Crying over Onions

I had heard long ago that you were supposed to cut one end off the onion first, but I could never remember which end it was supposed to be. After loads of mistakes, after many a tear, I finally began to figure out that it makes it a lot better to cut off the root end first. (Funny. My "tip book" says to cut the root end off last.) I put a note in the spot where I store my onions, reminding me to slice the root end off before peeling the onion. After a few months of that, I had finally gotten it through my sieve-like skull. Every now and then, with a kid helping me, I end up with one onion where the stem-end was cut before the root-end. And, oooooh, wow, do we end up sobbing over that mistake!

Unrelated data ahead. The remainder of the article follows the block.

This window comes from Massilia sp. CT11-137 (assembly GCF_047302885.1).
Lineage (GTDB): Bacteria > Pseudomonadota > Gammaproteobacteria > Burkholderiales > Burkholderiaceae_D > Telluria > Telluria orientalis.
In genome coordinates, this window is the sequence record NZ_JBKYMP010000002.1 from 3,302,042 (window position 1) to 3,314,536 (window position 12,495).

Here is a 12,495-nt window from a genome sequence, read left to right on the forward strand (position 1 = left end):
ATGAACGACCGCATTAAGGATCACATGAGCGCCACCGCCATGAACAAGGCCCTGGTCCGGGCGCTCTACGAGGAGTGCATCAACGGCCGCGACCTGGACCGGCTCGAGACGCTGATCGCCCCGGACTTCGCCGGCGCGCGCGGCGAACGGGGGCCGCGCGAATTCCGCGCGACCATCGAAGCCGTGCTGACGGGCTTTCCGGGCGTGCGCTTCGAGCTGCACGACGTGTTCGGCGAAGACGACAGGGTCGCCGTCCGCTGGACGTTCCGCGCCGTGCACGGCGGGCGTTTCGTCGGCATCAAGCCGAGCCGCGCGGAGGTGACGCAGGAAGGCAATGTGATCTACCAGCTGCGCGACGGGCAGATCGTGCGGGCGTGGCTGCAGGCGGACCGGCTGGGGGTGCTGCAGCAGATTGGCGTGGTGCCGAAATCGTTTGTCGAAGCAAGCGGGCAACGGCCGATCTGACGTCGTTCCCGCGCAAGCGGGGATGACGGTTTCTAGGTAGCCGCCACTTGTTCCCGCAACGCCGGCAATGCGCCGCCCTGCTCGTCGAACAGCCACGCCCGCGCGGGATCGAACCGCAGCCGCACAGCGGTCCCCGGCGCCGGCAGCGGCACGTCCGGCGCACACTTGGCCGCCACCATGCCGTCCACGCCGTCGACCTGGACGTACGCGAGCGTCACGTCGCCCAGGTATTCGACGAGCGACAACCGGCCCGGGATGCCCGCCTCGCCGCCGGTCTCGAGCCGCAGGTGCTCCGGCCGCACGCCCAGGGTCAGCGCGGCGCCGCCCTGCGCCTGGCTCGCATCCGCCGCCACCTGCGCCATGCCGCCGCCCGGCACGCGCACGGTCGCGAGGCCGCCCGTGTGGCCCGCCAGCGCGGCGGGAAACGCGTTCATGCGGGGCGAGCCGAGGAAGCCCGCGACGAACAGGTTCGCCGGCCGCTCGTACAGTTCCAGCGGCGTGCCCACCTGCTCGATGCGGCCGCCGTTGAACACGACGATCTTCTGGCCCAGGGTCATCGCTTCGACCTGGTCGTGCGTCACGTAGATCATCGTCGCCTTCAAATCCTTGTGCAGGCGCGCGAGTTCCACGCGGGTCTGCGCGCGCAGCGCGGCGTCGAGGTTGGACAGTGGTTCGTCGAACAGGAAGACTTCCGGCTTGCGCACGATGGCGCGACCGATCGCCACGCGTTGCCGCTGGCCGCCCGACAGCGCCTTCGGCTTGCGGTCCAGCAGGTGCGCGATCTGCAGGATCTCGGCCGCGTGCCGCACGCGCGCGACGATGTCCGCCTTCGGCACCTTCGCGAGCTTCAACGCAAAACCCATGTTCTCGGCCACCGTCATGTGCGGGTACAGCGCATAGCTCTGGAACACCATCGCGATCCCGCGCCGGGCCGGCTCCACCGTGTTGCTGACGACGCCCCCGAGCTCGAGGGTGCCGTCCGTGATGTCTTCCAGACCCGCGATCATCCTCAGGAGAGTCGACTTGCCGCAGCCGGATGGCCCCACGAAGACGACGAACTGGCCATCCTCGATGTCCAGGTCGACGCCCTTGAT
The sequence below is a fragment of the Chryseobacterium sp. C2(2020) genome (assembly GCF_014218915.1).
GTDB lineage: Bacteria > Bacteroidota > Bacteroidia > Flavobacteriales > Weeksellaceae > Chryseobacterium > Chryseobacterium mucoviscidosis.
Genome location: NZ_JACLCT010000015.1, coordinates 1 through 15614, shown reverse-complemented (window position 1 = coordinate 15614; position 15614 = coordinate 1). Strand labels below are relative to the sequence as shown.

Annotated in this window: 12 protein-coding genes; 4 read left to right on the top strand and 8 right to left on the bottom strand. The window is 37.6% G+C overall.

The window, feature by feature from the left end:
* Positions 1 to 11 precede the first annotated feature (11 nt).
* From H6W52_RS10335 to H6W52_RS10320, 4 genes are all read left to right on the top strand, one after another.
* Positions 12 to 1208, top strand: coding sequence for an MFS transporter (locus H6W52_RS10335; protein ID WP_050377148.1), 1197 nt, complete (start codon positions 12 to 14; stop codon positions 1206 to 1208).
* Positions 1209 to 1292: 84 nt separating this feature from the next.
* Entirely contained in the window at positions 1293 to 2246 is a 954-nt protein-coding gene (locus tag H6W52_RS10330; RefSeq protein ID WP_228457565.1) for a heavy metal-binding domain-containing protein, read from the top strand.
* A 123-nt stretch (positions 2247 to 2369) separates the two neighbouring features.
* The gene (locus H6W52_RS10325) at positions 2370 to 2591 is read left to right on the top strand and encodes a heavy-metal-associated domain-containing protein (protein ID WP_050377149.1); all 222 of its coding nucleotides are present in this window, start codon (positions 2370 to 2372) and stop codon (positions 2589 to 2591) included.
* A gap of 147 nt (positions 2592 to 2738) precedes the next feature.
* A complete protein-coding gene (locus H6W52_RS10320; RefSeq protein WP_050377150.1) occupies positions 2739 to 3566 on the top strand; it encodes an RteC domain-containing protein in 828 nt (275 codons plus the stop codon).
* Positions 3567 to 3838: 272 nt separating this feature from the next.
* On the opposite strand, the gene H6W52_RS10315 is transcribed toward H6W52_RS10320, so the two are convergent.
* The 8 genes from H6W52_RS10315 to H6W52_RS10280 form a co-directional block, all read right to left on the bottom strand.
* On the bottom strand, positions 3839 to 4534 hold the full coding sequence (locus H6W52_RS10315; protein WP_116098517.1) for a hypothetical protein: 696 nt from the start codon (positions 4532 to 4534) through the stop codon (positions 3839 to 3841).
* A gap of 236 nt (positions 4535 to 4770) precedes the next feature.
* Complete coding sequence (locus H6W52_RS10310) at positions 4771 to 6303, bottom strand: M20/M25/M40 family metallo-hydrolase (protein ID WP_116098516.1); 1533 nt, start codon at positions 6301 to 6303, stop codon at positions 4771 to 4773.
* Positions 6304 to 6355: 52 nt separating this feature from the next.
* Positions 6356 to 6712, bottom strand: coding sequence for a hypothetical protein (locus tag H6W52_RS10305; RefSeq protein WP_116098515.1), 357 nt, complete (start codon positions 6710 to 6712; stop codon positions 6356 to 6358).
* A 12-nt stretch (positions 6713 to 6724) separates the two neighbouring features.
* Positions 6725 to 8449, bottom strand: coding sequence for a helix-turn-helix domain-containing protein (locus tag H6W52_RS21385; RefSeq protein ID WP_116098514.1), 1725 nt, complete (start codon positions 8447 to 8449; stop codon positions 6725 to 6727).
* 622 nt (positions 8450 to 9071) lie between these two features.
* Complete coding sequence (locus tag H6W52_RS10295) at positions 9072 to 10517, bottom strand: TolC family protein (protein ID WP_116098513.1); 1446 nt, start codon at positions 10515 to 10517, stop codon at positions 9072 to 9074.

TLH 446

But while watching, also pray
To the Lord unceasing.
He will free thee, be thy Stay,
Strength and faith increasing.
O Lord, bless in distress
And let nothing swerve me
From the will to serve Thee.

Free us? And be our Stay? At the same time?

A stay is a prop, a support. Maybe a fastener on a garment. Maybe the whalebone in a corset. Whatever particular use a "stay" might have, it always boils down to the "stay" being something that keeps something else in place, keeps the other thing sturdy and solid and where it belongs.

So what is this about a stay freeing? If you think about it in our terms, it doesn't make sense. A stay does just the opposite of freeing something, setting it loose. So there's that ol' paradoxical stuff again: there is no real freedom unless we are slaves to Him.